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CB&I Areva MOX Services, LLC, MOX fuel fabrication plant project (South Carolina)   flag

(last updated 16 Feb 2017)

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CB&I Areva MOX Services, LLC, MOX fuel fabrication plant project (South Carolina)

NRC Docket No. 07003098
> View Mixed Oxide Fuel Fabrication Facility Licensing (NRC)

CB&I Areva MOX Services, LLC (formerly Shaw Areva MOX Services, LLC / Duke, Cogema, Stone & Webster)

 

CB&I Areva MOX Services, LLC, submits updated license application for MOX fuel fabrication plant project

On Jan. 19, 2017, CB&I AREVA MOX Services, LLC submitted to the U.S. Nuclear Regulatory Commission (NRC) an updated redacted License Application for the Mixed Oxide Fuel Fabrication Facility (MFFF).
> Download: Mixed Oxide Fuel Fabrication Facility License Application (REDACTED) , January 2017 (5.7MB PDF)

NRC finds loose bolts in MOX fuel fabrication plan under construction

"[...] from on or around December 23, 2015 to October 28 2016, MOX Services failed to adhere to specification DCS01-QGA-DS-SPE-V-15890-8, in that bolts used in assembling HSA ductwork in Room B-360 were found to be less than snug tight after final assembly. Specifically, at least one bolt was found to spin freely by hand alone as previously identified in NRC NCV 70-3098/2016-01-02 and documented in the applicant's corrective action program as condition report CR-2016-132 on March 22, 2016." (NRC letter to CB&I AREVA MOX Services, Feb. 2, 2017)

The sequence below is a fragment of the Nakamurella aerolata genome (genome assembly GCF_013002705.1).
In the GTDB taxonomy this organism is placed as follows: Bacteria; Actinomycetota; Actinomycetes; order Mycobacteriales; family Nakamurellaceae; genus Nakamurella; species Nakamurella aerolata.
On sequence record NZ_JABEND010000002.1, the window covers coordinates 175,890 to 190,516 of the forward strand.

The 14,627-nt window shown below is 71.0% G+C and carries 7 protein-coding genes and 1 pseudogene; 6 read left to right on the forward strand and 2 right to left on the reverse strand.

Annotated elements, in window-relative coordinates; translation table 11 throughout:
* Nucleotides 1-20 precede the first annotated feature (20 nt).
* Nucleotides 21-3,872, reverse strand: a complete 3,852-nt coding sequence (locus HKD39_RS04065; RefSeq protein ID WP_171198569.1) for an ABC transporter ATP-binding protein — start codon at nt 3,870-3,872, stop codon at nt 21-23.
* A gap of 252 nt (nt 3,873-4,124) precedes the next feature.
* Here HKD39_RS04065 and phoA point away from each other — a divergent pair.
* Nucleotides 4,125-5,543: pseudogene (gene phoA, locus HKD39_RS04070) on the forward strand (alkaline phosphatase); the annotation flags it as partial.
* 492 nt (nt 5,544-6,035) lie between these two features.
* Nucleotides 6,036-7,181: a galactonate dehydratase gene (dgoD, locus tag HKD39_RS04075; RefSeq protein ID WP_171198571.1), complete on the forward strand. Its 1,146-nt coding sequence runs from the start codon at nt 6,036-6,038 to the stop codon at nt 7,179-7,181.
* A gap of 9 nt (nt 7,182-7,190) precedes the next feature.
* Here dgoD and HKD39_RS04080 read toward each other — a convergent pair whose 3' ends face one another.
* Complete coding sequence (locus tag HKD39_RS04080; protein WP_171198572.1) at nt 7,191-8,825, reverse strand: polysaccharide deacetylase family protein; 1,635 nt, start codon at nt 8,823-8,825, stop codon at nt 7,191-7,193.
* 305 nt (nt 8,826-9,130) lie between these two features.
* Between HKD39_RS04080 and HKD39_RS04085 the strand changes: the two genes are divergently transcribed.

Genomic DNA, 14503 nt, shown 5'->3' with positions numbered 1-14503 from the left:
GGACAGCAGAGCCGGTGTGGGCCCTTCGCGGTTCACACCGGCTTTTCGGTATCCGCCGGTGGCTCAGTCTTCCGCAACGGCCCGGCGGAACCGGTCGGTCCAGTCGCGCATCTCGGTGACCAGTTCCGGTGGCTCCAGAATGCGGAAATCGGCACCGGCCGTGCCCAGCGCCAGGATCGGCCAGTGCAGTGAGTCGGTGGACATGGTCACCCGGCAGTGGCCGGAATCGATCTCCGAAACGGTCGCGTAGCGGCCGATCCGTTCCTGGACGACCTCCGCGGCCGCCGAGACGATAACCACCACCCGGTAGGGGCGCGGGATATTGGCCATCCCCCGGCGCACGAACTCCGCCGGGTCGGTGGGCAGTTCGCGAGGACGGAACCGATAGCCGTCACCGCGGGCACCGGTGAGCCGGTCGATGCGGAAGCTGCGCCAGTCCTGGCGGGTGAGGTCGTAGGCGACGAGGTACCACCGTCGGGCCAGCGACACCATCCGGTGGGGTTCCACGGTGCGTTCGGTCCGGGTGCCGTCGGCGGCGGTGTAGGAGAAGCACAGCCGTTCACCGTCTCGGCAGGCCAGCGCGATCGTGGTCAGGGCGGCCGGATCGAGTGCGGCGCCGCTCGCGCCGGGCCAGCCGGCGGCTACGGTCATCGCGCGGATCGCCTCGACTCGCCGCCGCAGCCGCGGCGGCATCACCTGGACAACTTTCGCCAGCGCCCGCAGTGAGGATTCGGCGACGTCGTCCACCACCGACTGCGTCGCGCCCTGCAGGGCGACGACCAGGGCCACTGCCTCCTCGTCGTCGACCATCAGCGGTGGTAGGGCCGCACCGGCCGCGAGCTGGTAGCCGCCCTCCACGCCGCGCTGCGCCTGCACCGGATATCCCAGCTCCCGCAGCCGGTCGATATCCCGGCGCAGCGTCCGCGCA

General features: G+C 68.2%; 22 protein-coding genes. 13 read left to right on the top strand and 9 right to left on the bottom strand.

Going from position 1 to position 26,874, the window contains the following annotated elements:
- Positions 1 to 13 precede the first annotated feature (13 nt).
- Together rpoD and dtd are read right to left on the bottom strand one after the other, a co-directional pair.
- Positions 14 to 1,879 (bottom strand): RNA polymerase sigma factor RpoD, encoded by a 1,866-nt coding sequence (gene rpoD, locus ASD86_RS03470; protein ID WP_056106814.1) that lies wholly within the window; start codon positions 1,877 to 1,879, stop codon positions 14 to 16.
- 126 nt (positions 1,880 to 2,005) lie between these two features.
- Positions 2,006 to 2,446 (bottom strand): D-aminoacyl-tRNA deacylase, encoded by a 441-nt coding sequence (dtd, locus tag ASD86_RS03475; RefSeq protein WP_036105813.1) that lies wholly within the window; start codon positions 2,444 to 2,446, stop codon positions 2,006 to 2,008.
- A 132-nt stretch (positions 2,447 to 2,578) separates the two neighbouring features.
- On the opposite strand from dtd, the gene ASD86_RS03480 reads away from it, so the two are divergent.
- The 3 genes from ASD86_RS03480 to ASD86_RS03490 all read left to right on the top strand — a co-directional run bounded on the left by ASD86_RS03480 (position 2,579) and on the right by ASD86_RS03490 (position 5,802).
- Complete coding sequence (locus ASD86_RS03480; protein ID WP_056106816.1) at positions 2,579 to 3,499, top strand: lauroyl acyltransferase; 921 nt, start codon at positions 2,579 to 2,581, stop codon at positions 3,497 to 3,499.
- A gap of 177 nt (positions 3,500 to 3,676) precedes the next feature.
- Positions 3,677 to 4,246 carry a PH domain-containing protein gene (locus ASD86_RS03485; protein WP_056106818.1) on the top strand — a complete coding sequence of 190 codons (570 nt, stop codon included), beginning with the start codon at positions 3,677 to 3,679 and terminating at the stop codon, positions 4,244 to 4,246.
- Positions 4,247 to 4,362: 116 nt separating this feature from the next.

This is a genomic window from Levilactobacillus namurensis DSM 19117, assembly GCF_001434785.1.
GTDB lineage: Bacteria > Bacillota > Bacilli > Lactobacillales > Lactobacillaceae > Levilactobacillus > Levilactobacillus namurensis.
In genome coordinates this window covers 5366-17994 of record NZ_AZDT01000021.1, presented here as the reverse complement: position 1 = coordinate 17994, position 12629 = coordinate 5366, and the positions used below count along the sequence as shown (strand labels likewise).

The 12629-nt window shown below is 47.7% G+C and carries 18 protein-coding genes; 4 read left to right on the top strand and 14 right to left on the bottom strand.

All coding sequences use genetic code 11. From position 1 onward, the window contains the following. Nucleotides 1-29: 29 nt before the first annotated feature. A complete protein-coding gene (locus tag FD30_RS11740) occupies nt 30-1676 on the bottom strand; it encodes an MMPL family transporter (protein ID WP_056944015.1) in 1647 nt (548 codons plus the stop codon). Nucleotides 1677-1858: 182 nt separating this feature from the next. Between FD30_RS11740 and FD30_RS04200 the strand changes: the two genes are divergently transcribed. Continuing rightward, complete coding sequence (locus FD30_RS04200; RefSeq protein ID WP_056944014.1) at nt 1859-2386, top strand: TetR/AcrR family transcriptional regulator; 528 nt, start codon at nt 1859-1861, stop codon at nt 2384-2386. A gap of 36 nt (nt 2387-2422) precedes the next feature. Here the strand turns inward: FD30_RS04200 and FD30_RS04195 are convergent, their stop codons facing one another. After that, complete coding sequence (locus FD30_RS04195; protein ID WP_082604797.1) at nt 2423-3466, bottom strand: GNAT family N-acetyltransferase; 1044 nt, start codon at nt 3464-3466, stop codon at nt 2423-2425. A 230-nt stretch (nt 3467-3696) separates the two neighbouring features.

NRC identifies two apparent violations with construction of MOX fuel fabrication plant

(NRC letter to CB&I AREVA MOX Services, EA-16-010, Sep. 28, 2016)

U.S. budget proposes scrapping MOX fuel fabrication plant project (South Carolina)

The U.S. Department of Energy on Tuesday (Feb. 9) proposed scrapping a multibillion project in South Carolina to dispose of weapons-grade plutonium by turning it into fuel for nuclear reactors, and moved to bury the waste in New Mexico instead. Senior administration officials said the decision would save billions of dollars while speeding removal of plutonium stored at the department's Savannah River site in South Carolina.
The officials said the first plutonium could be stored at DOE's Waste Isolation Pilot Project in New Mexico in 2023, compared to 2040 for the MOX site. They said they had not yet determined whether to dispose of all 34 metric tons of plutonium at the WIPP site, or another site elsewhere. (Reuters Feb. 9, 2016)
> View FY 2017 Department of Energy Budget Request Fact Sheet , Feb. 8, 2016

Disposal of plutonium cheaper and safer than processing it into MOX fuel, leaked U.S. DOE report

A faltered US disarmament agreement with Russia has left Washington considering far cheaper and effective means of dispensing with 34 tons of surplus weapons grade plutonium, according to a leaked report from the US Department of Energy. The 68 tons of plutonium the Russian and the US agreed to dispose would power some 17,000 nuclear bombs.
The new plan for the US plutonium, {according to the DOE's leaked document}, which was reviewed by Bellona, would involve diluting and storing it at a federal nuclear waste repository in New Mexico for half the cost of current plans that envision converting it as fuel. (Bellona Aug. 25, 2015)

Department of Energy orders review of troubled MOX fuel fabrication plant project (South Carolina)